Association between inflammatory potential of diet and risk of lung cancer among smokers in a prospective study in Singapore.
Authors of this article are:
Shivappa N Wang R Hébert JR Jin A Koh WP0 Yuan JM.
A summary of the article is shown below:
BACKGROUND: Diet and inflammation have been suggested to be important risk factors for lung cancer. We examined the ability of the dietary inflammatory index (DII®) to predict lung cancer in the Singapore Chinese Health Study (SCHS). The DII is a diet quality index based on the literature linking foods and nutrients with inflammatory biomarkers.PATIENTS AND METHODS: Using data from the SCHS for 60,232 participants, including 1851 lung cancer cases, we investigated the associations of baseline DII scores calculated from a food frequency questionnaire with risk of developing lung cancer over an average of 17.6 years of follow-up. Hazard ratios (HR) were estimated using Cox regression, adjusting for smoking status and other risk factors.RESULTS: After excluding cancers diagnosed in the first 2 years of follow-up, the DII was non-significantly associated with risk of lung cancer (HRQ5vsQ1 = 1.13; 95% CI 0.94-1.35; P-trend = 0.24) after adjusting for age, dialect group, sex, interview year, education, body mass index, total calorie intake, physical activity and various smoking variables. In stratified analysis, stronger, statistically significant associations were evident in current smokers (HR 1.44; 95% CI 1.11-1.86; Ptrend = 0.03, P for interaction = 0.003) and in male ever-smokers (HRQ5vsQ1 = 1.37; 95% CI 1.07-1.77; P-trend = 0.03).CONCLUSION: A pro-inflammatory diet, as shown by higher DII scores, is associated with an elevated risk of lung cancer for subjects with a history of smoking. Public health measures should be adopted to promote consumption of a healthy, anti-inflammatory diet to reduce the risk of lung cancer, especially in current and former smokers.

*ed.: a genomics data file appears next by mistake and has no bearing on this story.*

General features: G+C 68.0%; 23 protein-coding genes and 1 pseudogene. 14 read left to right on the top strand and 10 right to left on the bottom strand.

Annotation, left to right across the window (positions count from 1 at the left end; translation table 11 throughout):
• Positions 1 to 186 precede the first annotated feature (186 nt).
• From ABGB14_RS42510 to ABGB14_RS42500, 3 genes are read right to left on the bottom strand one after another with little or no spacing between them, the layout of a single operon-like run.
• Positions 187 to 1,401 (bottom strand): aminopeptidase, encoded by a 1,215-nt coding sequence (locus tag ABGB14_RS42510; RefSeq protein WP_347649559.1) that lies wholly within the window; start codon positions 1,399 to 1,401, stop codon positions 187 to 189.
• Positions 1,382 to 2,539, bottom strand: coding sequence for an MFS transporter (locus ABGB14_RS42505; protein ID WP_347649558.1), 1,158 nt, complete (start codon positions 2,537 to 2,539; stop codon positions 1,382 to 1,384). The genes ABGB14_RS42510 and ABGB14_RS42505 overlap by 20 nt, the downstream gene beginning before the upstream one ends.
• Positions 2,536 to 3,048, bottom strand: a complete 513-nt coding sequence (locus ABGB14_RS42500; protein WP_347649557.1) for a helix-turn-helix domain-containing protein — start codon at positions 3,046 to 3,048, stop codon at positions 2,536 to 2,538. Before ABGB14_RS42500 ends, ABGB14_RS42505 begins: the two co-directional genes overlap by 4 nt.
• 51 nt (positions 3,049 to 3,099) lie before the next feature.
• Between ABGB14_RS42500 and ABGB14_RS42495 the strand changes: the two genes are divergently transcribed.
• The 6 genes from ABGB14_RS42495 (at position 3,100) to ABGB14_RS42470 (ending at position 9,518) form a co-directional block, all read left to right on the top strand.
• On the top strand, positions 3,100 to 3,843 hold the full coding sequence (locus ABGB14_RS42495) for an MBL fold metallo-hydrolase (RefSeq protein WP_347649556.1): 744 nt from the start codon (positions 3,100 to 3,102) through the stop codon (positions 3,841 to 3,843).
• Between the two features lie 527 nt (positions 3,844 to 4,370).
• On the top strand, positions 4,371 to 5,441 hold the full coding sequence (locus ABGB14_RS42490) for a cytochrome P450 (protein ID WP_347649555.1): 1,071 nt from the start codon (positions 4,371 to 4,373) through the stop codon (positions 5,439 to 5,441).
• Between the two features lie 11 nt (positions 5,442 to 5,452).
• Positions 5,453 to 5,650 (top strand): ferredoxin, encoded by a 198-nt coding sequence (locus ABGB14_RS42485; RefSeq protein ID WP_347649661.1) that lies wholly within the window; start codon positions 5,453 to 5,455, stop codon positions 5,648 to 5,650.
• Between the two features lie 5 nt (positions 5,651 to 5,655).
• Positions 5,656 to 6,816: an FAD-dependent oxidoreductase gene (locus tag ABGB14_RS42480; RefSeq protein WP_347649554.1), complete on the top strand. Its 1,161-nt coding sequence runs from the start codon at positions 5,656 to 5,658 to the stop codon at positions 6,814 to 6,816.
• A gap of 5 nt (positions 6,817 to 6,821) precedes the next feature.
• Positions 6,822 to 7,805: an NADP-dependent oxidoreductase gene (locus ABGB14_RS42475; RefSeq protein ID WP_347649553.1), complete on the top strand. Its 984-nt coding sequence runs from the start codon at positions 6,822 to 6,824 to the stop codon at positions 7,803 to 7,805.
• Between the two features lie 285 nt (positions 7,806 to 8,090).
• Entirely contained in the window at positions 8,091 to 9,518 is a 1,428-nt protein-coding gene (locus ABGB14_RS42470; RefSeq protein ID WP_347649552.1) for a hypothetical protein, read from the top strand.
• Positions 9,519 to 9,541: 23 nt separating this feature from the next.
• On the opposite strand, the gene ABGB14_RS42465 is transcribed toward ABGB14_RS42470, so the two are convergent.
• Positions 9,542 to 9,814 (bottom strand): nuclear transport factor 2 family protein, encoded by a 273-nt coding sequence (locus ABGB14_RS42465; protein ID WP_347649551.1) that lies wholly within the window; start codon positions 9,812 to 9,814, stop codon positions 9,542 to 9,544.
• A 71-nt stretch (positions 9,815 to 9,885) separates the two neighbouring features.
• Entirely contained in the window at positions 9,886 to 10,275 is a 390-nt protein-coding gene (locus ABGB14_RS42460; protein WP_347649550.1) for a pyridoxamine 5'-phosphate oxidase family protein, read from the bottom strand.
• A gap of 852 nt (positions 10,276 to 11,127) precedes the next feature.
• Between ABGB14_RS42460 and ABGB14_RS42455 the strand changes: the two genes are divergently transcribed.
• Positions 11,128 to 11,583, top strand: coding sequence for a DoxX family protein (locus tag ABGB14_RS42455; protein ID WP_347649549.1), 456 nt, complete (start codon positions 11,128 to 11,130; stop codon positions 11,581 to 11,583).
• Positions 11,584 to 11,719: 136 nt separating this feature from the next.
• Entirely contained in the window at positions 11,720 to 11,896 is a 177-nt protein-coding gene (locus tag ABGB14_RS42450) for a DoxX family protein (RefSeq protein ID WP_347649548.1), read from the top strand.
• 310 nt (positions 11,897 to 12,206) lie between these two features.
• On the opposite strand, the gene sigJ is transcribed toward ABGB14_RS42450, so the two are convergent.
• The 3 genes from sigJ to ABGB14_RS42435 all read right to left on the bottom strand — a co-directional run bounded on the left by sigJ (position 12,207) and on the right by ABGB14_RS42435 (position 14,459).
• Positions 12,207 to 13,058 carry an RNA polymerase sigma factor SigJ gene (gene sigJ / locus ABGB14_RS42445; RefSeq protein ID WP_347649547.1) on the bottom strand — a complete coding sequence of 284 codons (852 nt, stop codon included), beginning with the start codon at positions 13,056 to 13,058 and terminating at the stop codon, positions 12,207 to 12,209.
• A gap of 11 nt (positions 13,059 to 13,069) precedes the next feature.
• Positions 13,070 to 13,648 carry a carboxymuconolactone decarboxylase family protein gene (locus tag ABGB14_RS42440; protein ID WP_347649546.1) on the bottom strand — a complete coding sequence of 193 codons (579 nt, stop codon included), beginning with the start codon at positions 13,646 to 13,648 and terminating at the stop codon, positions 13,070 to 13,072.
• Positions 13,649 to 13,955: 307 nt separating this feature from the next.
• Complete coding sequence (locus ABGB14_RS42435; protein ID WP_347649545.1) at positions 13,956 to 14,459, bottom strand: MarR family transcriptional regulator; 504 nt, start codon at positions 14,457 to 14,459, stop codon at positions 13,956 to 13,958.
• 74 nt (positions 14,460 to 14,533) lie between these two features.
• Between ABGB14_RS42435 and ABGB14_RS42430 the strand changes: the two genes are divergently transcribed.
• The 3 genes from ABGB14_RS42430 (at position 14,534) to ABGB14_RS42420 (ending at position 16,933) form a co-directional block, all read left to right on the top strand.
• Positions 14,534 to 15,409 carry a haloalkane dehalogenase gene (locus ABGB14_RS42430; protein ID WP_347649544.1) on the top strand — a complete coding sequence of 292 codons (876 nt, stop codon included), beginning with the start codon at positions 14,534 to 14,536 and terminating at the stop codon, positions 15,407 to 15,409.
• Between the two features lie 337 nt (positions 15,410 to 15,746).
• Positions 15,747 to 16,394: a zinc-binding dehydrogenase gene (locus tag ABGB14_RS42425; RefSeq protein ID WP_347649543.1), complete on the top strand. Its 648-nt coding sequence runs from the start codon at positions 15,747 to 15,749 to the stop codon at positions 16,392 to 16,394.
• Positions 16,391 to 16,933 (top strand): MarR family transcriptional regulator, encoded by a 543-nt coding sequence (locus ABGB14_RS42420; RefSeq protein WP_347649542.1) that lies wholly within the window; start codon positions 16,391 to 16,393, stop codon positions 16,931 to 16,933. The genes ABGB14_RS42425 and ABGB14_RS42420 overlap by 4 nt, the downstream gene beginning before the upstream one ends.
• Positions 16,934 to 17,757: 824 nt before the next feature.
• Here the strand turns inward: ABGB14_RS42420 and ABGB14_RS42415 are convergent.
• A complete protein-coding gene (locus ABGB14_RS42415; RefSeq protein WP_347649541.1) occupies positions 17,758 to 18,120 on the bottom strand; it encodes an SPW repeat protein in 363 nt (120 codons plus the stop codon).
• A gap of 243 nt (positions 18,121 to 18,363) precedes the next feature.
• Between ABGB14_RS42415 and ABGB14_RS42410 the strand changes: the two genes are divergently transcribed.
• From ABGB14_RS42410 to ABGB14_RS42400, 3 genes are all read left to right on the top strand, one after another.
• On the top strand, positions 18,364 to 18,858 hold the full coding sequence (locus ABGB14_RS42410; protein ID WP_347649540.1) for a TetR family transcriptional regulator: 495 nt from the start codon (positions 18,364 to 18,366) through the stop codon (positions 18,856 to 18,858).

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This article is a good source of information and a good way to become familiar with topics such as: Diet;Inflammation;Lung cancer;Prospective;Smoking.
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